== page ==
“My younger cousins make a fuss but the older family members aren’t as sold on my band.”
Philippakis says taking a break in 2017 proved to be a good thing as he was capable of take time to write down
Disappearing for a whereas proved fruitful for the singer who studied English at Oxford College, although he dropped out earlier than graduating.
During his travels he also visited the monasteries of Mount Athos and experienced sleeping in monks’ cells.
He says: “Having a while away and totally totally different experiences meant that once I came again to writing, the urge to put in writing was a genuine one.
“Getting away was good for me in a lot of ways.”
He says he isn’t writing concerning the dystopian future but dealing with the present day
Lyrically, the album can also be a step up, too. Philippakis says that in contrast to other data the place he needed to dig deep to get to the themes he needed to put in writing about, with this one a lot of the lyrics got here knocking.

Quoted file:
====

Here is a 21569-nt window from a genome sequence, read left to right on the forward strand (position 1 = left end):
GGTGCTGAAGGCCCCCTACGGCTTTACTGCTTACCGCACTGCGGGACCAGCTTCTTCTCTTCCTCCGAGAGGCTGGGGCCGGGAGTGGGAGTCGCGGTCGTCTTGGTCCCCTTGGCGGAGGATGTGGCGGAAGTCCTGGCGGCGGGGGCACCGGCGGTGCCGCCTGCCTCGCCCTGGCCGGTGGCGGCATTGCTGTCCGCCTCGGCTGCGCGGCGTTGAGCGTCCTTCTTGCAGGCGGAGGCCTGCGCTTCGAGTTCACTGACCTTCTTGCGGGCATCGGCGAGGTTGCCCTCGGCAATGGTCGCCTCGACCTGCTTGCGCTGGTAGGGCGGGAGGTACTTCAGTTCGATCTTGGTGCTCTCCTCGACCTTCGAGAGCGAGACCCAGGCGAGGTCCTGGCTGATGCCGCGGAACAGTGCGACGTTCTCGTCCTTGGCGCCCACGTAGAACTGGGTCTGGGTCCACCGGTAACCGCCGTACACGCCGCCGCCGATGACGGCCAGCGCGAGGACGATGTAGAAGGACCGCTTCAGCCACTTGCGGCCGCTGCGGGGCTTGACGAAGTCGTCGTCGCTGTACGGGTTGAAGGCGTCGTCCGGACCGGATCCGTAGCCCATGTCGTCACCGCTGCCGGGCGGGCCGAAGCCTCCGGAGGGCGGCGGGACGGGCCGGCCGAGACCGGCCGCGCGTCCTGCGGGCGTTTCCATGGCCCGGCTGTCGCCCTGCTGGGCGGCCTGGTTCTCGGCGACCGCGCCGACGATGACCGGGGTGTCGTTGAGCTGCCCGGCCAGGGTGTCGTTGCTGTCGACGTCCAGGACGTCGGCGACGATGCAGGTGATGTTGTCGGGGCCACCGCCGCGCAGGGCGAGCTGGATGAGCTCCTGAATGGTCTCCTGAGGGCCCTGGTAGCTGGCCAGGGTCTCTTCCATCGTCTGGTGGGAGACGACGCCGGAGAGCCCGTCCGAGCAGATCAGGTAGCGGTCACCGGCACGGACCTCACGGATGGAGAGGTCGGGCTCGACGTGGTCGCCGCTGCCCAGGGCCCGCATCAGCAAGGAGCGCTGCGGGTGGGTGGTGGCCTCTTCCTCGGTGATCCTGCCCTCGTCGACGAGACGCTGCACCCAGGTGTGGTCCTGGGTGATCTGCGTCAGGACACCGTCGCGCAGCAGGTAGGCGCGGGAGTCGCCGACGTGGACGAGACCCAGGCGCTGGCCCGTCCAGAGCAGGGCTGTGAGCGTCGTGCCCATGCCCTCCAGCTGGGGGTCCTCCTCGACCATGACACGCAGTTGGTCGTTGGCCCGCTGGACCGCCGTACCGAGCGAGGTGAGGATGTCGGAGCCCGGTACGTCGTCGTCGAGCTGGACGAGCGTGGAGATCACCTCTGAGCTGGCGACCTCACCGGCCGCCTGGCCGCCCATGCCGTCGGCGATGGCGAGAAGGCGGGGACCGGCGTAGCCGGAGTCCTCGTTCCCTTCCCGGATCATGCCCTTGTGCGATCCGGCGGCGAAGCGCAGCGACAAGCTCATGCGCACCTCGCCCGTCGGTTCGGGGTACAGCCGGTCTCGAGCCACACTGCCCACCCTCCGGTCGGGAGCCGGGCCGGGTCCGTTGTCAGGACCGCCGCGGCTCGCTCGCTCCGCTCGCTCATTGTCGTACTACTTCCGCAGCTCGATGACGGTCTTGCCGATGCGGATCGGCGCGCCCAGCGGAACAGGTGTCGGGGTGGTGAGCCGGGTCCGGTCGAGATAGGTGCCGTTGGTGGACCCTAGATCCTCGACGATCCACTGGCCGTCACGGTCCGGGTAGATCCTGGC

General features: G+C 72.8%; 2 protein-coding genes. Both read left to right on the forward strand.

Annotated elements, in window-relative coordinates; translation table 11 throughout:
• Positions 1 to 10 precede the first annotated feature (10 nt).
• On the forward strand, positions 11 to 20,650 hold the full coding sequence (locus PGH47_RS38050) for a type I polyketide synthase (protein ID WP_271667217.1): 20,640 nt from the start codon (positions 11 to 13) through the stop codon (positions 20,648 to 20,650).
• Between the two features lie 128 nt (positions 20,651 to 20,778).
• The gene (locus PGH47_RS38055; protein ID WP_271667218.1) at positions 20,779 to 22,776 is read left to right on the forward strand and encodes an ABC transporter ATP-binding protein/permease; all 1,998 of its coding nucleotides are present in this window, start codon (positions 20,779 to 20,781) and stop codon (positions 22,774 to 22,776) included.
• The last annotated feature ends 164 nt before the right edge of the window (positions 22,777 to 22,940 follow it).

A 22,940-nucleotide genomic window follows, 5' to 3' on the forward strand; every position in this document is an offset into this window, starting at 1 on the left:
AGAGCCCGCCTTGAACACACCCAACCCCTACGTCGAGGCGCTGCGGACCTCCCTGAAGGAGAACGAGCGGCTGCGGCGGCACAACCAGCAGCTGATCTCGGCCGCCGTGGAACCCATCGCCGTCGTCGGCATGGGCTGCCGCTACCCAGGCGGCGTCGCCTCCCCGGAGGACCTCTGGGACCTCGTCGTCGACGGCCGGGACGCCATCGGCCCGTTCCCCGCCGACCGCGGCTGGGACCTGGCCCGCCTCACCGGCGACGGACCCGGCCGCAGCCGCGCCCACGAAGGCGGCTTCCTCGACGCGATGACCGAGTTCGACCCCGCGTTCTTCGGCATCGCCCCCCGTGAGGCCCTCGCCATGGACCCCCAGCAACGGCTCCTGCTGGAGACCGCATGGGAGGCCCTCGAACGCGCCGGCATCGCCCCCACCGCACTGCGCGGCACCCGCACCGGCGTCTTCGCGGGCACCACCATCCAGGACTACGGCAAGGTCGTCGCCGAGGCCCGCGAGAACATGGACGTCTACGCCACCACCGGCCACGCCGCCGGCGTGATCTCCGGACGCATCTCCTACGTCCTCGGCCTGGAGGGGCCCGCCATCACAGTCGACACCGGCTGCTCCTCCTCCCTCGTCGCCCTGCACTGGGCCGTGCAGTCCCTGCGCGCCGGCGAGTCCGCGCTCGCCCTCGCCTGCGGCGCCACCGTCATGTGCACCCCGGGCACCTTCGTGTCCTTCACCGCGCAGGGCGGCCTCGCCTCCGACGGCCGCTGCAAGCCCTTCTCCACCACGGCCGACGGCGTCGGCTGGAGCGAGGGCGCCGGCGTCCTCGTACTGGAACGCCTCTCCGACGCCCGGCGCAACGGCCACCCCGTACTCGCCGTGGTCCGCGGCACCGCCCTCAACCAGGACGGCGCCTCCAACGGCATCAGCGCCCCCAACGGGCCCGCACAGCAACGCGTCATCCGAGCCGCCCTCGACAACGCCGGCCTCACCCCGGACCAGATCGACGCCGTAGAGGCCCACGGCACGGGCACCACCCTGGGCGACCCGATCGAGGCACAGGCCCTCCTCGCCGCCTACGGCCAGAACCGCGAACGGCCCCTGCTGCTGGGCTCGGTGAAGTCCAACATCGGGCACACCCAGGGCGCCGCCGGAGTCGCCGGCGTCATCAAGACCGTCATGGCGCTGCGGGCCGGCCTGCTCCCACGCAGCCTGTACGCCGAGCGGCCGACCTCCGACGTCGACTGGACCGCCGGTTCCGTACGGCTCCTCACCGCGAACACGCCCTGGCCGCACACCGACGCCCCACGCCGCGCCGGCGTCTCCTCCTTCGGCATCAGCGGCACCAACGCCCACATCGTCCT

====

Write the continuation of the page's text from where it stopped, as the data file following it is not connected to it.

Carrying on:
He stated: “We were in the studio for a long time though so the ideas had time to marinate.”
Topic-wise there are darkish themes by way of Every thing Not Saved Will Be Lost — Half 1 and first single Exits deals with Brexit, with lyrics about dwelling underground.
Philippakis, a Remainer, says: “I felt like the concepts I was interested in writing about have been ones that you would be able to’t escape. With the ability to write lyrics that resonate to what is going on now was necessary.
The album offers with subjects resembling Brexit with some taking on a ‘Black Mirror vibe’
“There’s a Black Mirror vibe in some of the songs and a ebook I took affect from was The Street by Cormac McCarthy, but I’m not writing about a dystopian future. I’m coping with the present day.
“There are Silicon Valley billionaires shopping for up land in New Zealand to build liveable bunkers for the longer term. Every time you open a newspaper or log on you learn concerning the bee population plummeting, or an island of plastic the dimensions of France within the Pacific.